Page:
Neon Indian at The Bishop – 29 October 2009

About a year or so ago a friend of mine directed me to the MySpace of a band I had never heard of. I listened to a few of the songs and I thought it was pretty good. Nothing to write home about, but it sounded like it had potential. Well, I guess they did because lately they have been getting a lot of coverage from Pitchfork and around the blogosphere. The band is Neon Indian and they just released their debut LP, Psychic Chasms. I like the album and I saw them here in Bloomington at The Bishop. I covered the show and what follows is my review.

Originally published on The Live Buzz, 2 November 2009:

Neon Indian at The Bishop 29 October 2009 (13 of 15)

Last Thursday evening, chill wave giant and Pitchfork buzz band Neon Indian performed at The Bishop with local artist Spirit Spine. There was also an appearance by DJ Phenom, who spun tracks between performances.

Neon Indian at The Bishop 29 October 2009 (1 of 15)
Spirit Spine

I showed up near the beginning of Spirit Spine’s performance and noticed a few things right away. The crowd was unusually young and were arranged in a bizarre horseshoe shape away from the stage. Things like this often happen at concerts, although it usually takes one brave person to stand up front and persuade the rest of the people to follow suit. Eventually the William Wallace-type came in and the issue was resolved. Spirit Spine stood at his podium twisting knobs, triggering samples, and singing about who knows what. He sounded like Panda Bear and that got some of the kids dancing, although his alternative take on “I Want Candy” just creeped me out.

Spirit Spine finished and there was a mass exodus of youth towards the outside for air and cigarettes. Opting to stay inside, I was pelted almost immediately by some sort of amalgamation of house and techno music from DJ Phenom. Having seen Dinosaur Jr three times, I realize what loud is. This was way too loud. There is good loud (Dinosaur Jr.) and there is bad loud (house/techno/dance music blasted in a room with 10 people). It seemed like an odd choice.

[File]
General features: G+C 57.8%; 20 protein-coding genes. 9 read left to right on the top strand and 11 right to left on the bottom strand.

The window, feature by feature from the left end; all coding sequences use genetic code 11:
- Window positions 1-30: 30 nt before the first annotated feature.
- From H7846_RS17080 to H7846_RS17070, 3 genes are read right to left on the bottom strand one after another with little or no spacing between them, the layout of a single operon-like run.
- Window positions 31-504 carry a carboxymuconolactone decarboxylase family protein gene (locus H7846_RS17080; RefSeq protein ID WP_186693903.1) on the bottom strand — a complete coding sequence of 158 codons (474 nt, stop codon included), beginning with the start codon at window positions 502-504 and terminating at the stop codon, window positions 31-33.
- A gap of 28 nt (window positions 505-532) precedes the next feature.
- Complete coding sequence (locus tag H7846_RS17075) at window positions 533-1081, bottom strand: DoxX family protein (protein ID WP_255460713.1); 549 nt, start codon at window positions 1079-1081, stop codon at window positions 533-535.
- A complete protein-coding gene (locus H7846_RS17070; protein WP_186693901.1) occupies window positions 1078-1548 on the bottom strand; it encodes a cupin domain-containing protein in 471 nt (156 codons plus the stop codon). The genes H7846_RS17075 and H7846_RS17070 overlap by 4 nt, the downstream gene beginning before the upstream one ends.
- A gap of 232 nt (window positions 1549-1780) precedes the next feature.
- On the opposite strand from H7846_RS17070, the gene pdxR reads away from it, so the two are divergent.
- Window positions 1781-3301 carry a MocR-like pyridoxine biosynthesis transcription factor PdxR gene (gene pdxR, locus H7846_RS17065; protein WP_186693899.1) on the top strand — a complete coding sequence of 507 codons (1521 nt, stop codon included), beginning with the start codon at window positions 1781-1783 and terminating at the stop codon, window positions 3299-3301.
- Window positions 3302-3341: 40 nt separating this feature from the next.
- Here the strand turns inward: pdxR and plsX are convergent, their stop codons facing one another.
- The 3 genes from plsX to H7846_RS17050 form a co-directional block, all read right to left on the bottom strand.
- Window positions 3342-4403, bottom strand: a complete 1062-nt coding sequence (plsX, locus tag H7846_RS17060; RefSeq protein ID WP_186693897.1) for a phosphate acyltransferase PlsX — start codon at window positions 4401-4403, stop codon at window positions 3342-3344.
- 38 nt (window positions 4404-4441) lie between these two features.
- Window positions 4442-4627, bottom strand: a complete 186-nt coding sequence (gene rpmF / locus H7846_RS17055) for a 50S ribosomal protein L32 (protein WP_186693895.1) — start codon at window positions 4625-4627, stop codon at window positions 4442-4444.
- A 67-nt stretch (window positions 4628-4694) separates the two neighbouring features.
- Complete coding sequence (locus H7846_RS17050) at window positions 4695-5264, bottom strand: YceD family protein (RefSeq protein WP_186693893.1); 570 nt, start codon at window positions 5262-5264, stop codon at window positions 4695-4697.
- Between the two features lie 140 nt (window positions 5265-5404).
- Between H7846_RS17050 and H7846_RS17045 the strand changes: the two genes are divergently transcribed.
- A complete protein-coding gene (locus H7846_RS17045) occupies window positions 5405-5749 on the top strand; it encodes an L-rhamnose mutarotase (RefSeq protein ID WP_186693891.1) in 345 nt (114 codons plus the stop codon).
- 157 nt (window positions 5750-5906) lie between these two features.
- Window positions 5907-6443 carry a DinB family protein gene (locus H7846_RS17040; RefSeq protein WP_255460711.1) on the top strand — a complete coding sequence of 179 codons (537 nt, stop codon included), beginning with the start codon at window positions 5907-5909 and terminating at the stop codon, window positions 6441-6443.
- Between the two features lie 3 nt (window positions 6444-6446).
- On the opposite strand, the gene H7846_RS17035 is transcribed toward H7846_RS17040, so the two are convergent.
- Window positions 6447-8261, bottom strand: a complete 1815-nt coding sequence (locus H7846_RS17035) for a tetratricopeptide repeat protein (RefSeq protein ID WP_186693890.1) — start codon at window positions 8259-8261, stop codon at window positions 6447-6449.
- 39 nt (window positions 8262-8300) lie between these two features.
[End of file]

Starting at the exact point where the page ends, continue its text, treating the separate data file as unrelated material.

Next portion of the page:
I stepped outside for a while then came back in. It took Neon Indian a while to take the stage, then some more time to sound check and adjust their levels. The drummer and guitarist played along with some of DJ Phenom’s songs while the rest of the band got ready, which got a lot of the crowd dancing before the show even began. The guitarist was using a pedal that produced an effect similar to Peter Frampton’s TalkBox, but luckily he never asked us how we felt through it.

Neon Indian at The Bishop 29 October 2009 (8 of 15)

Neon Indian started the set with one of their catchier tunes, “Terminally Chill.” The group’s mastermind, Alan Palomo, danced in place between his keyboard and effects equipment, setting the poppy direction that the rest of the concert would take. Though their album and genre tag (chillwave) might not suggest it, the band was upbeat and even a little funky live. They combined the dance-pop sensibility of post-Hissing Fauna Of Montreal with the New York swagger of The Strokes.

Neon Indian at The Bishop 29 October 2009 (14 of 15)

The crowd was dancing the whole time and went especially wild when the opening notes to “Deadbeat Summer” came on. They played one song after that and then walked off stage to fairly loud applause. The applause lasted a little while and then stopped. Crowds nowadays expect an encore and don’t always seem enthusiastic enough to merit one. Nevertheless Neon Indian came back out (sans keyboardist) and played a funky new VEGA song that had a driving guitar riff. There was a lot of dancing and sweating, and when it was over I saw a lot of satisfied young faces. Like MGMT before them, Neon Indian has tapped into a youthful vein that wants to escape from the monotony of every day life, even if it is only for a few sweaty dance numbers.

-Photos and story by David Ray

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~ by masterodisaster on November 3, 2009.

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